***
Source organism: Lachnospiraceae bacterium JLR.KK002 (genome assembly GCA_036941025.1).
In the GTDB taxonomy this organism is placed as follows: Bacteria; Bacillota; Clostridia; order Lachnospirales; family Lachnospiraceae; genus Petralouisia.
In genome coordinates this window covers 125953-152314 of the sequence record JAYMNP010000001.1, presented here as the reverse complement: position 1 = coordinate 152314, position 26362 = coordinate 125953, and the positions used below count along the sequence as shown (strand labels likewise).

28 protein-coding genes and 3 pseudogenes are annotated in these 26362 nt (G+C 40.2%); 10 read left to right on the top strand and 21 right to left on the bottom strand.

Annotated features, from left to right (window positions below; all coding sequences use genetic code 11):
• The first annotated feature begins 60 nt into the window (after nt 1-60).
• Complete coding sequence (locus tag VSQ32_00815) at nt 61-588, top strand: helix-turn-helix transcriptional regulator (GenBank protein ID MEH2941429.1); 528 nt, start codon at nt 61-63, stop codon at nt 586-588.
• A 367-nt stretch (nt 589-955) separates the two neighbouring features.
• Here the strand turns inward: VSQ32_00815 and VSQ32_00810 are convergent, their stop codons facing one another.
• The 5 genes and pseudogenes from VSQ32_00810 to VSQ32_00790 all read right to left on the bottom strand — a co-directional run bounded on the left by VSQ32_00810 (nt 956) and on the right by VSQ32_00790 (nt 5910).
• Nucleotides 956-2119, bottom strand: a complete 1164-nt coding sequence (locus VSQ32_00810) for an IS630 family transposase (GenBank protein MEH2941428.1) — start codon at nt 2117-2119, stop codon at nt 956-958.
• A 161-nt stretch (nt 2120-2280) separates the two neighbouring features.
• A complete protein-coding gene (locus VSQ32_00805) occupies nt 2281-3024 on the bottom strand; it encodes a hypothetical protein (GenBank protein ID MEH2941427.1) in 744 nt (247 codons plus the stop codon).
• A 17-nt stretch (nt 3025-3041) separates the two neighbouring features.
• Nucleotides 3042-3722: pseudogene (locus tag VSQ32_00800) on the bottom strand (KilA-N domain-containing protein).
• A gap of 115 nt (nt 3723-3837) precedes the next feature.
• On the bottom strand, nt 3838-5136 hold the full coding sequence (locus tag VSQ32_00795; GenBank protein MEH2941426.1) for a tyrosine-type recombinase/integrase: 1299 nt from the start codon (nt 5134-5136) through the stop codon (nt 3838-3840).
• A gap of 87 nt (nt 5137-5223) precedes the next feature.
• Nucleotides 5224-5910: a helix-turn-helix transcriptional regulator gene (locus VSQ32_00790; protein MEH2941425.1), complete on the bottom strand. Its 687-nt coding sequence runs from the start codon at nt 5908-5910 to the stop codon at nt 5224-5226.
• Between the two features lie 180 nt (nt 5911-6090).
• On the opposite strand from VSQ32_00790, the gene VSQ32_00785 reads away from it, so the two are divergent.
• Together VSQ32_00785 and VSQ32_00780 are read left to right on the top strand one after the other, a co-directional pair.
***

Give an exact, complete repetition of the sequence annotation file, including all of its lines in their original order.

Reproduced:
Source organism: Lachnospiraceae bacterium JLR.KK002 (genome assembly GCA_036941025.1).
In the GTDB taxonomy this organism is placed as follows: Bacteria; Bacillota; Clostridia; order Lachnospirales; family Lachnospiraceae; genus Petralouisia.
In genome coordinates this window covers 125953-152314 of the sequence record JAYMNP010000001.1, presented here as the reverse complement: position 1 = coordinate 152314, position 26362 = coordinate 125953, and the positions used below count along the sequence as shown (strand labels likewise).

28 protein-coding genes and 3 pseudogenes are annotated in these 26362 nt (G+C 40.2%); 10 read left to right on the top strand and 21 right to left on the bottom strand.

Annotated features, from left to right (window positions below; all coding sequences use genetic code 11):
• The first annotated feature begins 60 nt into the window (after nt 1-60).
• Complete coding sequence (locus tag VSQ32_00815) at nt 61-588, top strand: helix-turn-helix transcriptional regulator (GenBank protein ID MEH2941429.1); 528 nt, start codon at nt 61-63, stop codon at nt 586-588.
• A 367-nt stretch (nt 589-955) separates the two neighbouring features.
• Here the strand turns inward: VSQ32_00815 and VSQ32_00810 are convergent, their stop codons facing one another.
• The 5 genes and pseudogenes from VSQ32_00810 to VSQ32_00790 all read right to left on the bottom strand — a co-directional run bounded on the left by VSQ32_00810 (nt 956) and on the right by VSQ32_00790 (nt 5910).
• Nucleotides 956-2119, bottom strand: a complete 1164-nt coding sequence (locus VSQ32_00810) for an IS630 family transposase (GenBank protein MEH2941428.1) — start codon at nt 2117-2119, stop codon at nt 956-958.
• A 161-nt stretch (nt 2120-2280) separates the two neighbouring features.
• A complete protein-coding gene (locus VSQ32_00805) occupies nt 2281-3024 on the bottom strand; it encodes a hypothetical protein (GenBank protein ID MEH2941427.1) in 744 nt (247 codons plus the stop codon).
• A 17-nt stretch (nt 3025-3041) separates the two neighbouring features.
• Nucleotides 3042-3722: pseudogene (locus tag VSQ32_00800) on the bottom strand (KilA-N domain-containing protein).
• A gap of 115 nt (nt 3723-3837) precedes the next feature.
• On the bottom strand, nt 3838-5136 hold the full coding sequence (locus tag VSQ32_00795; GenBank protein MEH2941426.1) for a tyrosine-type recombinase/integrase: 1299 nt from the start codon (nt 5134-5136) through the stop codon (nt 3838-3840).
• A gap of 87 nt (nt 5137-5223) precedes the next feature.
• Nucleotides 5224-5910: a helix-turn-helix transcriptional regulator gene (locus VSQ32_00790; protein MEH2941425.1), complete on the bottom strand. Its 687-nt coding sequence runs from the start codon at nt 5908-5910 to the stop codon at nt 5224-5226.
• Between the two features lie 180 nt (nt 5911-6090).
• On the opposite strand from VSQ32_00790, the gene VSQ32_00785 reads away from it, so the two are divergent.
• Together VSQ32_00785 and VSQ32_00780 are read left to right on the top strand one after the other, a co-directional pair.